Being the boss means you’re the leader of your company. On many levels, the success or failure of your new startup will depend on your leadership skills. If you’ve started a business then it’s a safe bet you have some level of leadership abilities to tap into, but there is always room for improvement.
Consider these top 10 leadership skills that all business leaders must have to be successful in their businesses.
1. Strong Mission Statement: Why did you start this business? It can’t just be about making money for yourself. Your mission statement defines the purpose of your company and will help inform every decision you and your team will make.
2. Strong Vision: Unlike the specifics of the mission statement, the vision for your business paints the big picture. It tells your employees where you want to take your business and how your staff members can support you.
3. Tangible Goals: As a leader you need to set the “bar” for your staff. You can do this by establishing goals foryour business. Whether its daily, weekly, monthly or quarterly sales figures, there should be a target to shoot for. You might have to adjust these goals to meet the practicalities of your business but without them you could find your company floundering without purpose.
4. Strong Team: The major responsibility of a team leader is to actually pick that team. You need to strike a balance between the prospective employees resume, their interview and your own instincts to build that cohesive team. Just know that a good leader also knows when to make changes. If an employee isn’t working out, it’s better to sever the ties and move on than dwell on a mistake.
5. Know-how: You need to present an image of competency to your employees, investors and customer base. This doesn’t mean you need a PhD in the particular business you are setting up, but all of those folks will be turning to you for answers. If you don’t have an immediate answer, don’t fake it. Take the time to get it right.
6. Solid Communication: Building on the well written mission statement, vision and goals you need to keep those linesof communication open. Don’t just say, “My door is always open.” Seek out your staff to get their input. Challenge them to come up with solutions or new ideas by fostering a productive and open channel of communication. Be the model of how you want your employees to communicate with each other.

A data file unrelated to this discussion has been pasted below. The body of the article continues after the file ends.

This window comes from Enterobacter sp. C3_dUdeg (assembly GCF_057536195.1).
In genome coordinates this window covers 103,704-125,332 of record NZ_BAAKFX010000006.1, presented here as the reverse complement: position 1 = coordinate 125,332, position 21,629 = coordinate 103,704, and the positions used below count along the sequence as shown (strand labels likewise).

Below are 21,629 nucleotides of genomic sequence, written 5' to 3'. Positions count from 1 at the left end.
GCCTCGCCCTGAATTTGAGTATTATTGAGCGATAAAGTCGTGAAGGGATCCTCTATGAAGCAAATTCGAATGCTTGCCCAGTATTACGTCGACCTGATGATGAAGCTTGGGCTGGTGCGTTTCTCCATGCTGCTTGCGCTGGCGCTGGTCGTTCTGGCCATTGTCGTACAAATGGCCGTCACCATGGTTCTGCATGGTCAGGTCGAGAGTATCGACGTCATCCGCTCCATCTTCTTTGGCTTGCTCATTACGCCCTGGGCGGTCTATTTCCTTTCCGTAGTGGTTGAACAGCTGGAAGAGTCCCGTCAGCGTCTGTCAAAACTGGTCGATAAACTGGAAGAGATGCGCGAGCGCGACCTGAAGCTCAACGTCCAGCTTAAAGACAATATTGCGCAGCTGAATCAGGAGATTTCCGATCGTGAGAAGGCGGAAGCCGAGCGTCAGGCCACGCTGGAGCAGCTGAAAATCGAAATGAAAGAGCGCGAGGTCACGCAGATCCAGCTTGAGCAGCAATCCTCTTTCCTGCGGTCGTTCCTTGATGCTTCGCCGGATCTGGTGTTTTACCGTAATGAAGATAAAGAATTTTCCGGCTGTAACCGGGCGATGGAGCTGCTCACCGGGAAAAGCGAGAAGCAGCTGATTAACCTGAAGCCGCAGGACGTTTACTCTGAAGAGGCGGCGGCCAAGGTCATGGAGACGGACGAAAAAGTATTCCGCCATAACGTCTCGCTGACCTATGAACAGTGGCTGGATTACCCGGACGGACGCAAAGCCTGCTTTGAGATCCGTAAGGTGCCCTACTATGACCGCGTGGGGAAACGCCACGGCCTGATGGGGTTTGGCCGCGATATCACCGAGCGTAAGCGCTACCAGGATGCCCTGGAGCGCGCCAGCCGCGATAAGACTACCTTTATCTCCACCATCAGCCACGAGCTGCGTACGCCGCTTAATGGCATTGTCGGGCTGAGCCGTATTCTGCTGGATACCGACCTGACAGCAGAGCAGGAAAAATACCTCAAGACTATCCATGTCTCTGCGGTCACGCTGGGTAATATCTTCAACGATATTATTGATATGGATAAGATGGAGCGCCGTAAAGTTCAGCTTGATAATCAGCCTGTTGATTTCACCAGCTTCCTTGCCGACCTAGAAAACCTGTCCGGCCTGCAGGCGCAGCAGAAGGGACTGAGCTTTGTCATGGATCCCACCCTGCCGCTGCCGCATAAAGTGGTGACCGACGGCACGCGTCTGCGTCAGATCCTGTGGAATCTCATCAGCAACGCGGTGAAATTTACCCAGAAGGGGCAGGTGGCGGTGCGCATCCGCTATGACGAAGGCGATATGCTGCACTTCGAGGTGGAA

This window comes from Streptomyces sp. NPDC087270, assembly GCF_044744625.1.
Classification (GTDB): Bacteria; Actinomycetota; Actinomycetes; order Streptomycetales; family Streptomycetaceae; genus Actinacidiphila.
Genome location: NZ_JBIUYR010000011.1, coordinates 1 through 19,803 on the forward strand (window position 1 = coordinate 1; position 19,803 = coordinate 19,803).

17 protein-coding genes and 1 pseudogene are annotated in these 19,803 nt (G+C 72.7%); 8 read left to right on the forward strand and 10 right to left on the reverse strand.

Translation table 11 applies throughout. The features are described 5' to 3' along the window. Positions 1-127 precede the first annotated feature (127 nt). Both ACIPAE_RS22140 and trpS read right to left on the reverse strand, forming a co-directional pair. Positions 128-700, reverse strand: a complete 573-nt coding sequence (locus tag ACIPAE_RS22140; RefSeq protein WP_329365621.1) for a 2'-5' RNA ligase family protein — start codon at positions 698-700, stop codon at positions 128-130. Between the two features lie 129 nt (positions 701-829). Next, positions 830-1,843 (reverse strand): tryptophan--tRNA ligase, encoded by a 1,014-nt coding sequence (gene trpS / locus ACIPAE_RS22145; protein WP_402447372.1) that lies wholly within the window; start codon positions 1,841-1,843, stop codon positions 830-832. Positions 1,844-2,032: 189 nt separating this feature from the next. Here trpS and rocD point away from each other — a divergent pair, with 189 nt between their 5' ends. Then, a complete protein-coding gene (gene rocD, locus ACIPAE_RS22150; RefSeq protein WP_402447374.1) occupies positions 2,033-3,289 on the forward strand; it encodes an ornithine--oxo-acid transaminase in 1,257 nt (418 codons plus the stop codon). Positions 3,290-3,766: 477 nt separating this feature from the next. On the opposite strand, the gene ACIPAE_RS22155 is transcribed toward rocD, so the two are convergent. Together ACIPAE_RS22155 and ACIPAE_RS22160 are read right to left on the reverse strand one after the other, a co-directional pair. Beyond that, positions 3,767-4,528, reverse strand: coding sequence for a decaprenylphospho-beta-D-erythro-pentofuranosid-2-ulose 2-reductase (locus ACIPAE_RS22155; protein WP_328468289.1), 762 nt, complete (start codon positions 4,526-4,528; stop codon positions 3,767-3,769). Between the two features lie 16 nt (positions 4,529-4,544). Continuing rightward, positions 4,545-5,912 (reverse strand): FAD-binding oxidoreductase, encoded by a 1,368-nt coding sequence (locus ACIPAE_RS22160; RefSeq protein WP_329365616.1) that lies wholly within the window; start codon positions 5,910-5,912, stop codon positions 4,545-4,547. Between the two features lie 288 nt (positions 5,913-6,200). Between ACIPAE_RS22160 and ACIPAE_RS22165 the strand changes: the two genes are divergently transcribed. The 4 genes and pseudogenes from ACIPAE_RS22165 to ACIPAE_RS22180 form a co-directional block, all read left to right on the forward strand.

7. Relate To Your Staff: This doesn’t mean becoming everybody’s friend. Although it might evolve to that you need to keep the boundary lines well drawn. However, that doesn’t mean you can’t find ways to relate to your staff and visa versa. The perfect example is with any company function that can involve families. The great “equalizer” among any group of people are the common bonds shared by families.
8. Positive Attitude: “There are no problems; only solutions.” Projecting a positive attitude is infectious. Your staff will be looking for you to set the tone. Make it a positive one.
9. Provide Inspiration: Providing inspiration isn’t just about coming in early and leaving late. A leader will often remind his team what they are “fighting for.” That type of affirmation can help drive up productivity in any company.
10. Roll Up Your Sleeves: Every once in awhile you should step out from behind your desk and get into the trenches with your staff. Let them see you’re working as hard as they are and you’ll build extremely high levels of loyalty.